ARK Foundation hopes to bring freedom to trafficking victims

Published in the October 12, 2016 issue of The Bells Many civilians of Bell County are unaware that as they go about their day, other citizens are forced to participate in human trafficking right under their noses. On the National Human Trafficking Resource Center (NHRTC) website, Belton, Temple, and Killeen are located in the hot zone along Interstate-35. There have been 45 confirmed cases of minor sex trafficking identified just at the Bell County Juvenile Justice Center since 2014, which confirms its prevalence in this part of the country. In 2012, ILO estimated there were 20.9 million victims of human trafficking globally, and according to a US organization that studies human trafficking, the Polaris Project, approximately 100,000 children are estimated to be in the sex trade in the United States each year. Many people think this doesn’t happen in America, but it does. In fact, Texas is number two in the country for the most human trafficking areas. Texas is so involved that 20 percent of all U.S. trafficking victims will travel through Texas at some point. Human trafficking is an issue that involves men women and children of all ages. Trafficking has been a global issue for over a decade and many don’t know it even exists. However, there are groups that strive to end this epidemic. The Ark Foundation is a group that focuses on the human trafficking going on in Bell County. Kathy Ylostalo, the director of the ARK Foundation here in Belton, said the ARK Foundation does more than raising awareness about the trafficking problem. “[Our foundation is an interdenominational, faith-based, non-profit organization that focuses on assisting children and adults in crisis, to help them experience Acceptance, Restoration, and Kinship through close interpersonal relationships, and by being shown the transformational love and truth of Christ,” Ylostalo said. The organization sees their job as being the newest Noah’s Ark. Since Noah led God’s people and animals to safety, they hope that their cause is able to restore hope to victims and empower new beginnings. The Organization also references the Ark of the Covenant, which went ahead of the Israelites in battle. The foundation also hopes to go ahead of these victims and fight agaist human trafficking. The ARK Foundation exists to bring good news to the afflicted and freedom to the captives. Their goals include assisting the victims to encounter Jesus Christ and grow in understanding the freedom of trusting and walking with Him, as well as finding their value in Christ; Providing assistance and guidance that helps victims find resources for physical and spiritual needs; Aiding those who are trapped in enslaving life circumstances to...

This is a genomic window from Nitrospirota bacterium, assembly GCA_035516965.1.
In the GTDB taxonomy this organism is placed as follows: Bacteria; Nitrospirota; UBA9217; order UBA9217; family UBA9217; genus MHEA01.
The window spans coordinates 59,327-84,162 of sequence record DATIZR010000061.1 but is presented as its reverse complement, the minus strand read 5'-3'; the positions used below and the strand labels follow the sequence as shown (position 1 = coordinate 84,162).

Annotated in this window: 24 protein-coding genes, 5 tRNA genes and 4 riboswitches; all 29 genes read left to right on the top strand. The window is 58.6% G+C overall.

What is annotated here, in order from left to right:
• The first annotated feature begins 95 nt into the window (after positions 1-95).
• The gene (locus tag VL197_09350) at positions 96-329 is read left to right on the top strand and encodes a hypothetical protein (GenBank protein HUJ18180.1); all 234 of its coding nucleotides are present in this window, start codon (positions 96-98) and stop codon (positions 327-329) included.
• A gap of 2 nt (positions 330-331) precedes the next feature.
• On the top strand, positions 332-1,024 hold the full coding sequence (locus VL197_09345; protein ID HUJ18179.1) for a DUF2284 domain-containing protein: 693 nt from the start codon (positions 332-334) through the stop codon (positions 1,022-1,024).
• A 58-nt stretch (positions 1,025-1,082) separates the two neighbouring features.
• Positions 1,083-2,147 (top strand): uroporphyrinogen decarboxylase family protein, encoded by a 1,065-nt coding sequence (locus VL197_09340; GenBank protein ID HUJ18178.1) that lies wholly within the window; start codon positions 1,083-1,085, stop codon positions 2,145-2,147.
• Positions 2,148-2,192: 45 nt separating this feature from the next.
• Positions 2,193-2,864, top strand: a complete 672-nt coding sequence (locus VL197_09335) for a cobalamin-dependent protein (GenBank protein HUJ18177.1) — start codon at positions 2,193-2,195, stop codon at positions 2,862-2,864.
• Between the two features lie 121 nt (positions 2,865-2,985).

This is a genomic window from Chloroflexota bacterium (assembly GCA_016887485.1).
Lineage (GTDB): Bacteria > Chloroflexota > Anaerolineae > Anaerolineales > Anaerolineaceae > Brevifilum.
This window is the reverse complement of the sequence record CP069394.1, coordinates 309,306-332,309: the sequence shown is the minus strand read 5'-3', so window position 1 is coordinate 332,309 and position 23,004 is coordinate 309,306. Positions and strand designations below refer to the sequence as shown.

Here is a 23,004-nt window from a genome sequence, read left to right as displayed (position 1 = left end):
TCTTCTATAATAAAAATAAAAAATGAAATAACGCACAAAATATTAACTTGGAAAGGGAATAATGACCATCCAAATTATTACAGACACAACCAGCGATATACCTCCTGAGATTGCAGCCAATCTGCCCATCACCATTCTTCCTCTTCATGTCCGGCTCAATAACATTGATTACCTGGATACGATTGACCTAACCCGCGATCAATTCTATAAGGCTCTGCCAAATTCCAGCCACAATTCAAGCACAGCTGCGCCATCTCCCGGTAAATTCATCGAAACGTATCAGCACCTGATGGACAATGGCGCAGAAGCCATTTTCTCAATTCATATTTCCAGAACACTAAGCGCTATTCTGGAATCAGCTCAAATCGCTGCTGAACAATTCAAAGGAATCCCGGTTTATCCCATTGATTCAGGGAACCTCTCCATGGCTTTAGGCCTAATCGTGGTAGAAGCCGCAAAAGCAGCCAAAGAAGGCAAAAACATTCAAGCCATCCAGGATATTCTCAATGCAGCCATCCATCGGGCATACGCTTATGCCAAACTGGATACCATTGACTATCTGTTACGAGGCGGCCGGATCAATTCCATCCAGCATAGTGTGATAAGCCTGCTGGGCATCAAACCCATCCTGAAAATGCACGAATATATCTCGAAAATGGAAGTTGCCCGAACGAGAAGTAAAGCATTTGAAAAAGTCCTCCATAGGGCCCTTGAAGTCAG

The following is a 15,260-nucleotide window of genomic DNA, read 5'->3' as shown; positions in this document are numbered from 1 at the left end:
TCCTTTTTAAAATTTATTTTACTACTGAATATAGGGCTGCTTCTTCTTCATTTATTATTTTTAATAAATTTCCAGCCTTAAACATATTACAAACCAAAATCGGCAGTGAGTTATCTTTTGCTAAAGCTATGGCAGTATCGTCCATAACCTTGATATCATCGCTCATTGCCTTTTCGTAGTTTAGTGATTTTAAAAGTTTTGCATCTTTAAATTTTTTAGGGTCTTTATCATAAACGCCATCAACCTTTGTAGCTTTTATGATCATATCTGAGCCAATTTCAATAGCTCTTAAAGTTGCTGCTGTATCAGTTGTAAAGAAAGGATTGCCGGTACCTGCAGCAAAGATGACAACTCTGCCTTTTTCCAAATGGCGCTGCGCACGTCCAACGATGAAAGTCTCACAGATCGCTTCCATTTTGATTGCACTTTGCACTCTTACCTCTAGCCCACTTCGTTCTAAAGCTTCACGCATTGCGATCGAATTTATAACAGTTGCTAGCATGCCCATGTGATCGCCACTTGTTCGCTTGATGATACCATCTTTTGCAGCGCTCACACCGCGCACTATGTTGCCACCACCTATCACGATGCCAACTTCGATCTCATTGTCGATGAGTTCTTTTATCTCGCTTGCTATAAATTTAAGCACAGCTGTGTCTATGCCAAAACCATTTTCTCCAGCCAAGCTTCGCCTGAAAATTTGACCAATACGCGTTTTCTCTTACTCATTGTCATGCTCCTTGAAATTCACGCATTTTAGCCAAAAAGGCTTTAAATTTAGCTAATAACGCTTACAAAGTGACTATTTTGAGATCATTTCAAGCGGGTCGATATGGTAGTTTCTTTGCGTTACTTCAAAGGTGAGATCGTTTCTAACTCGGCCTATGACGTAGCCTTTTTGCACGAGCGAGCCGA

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Servant Artist: Local photographer captures faith in photos, inspires students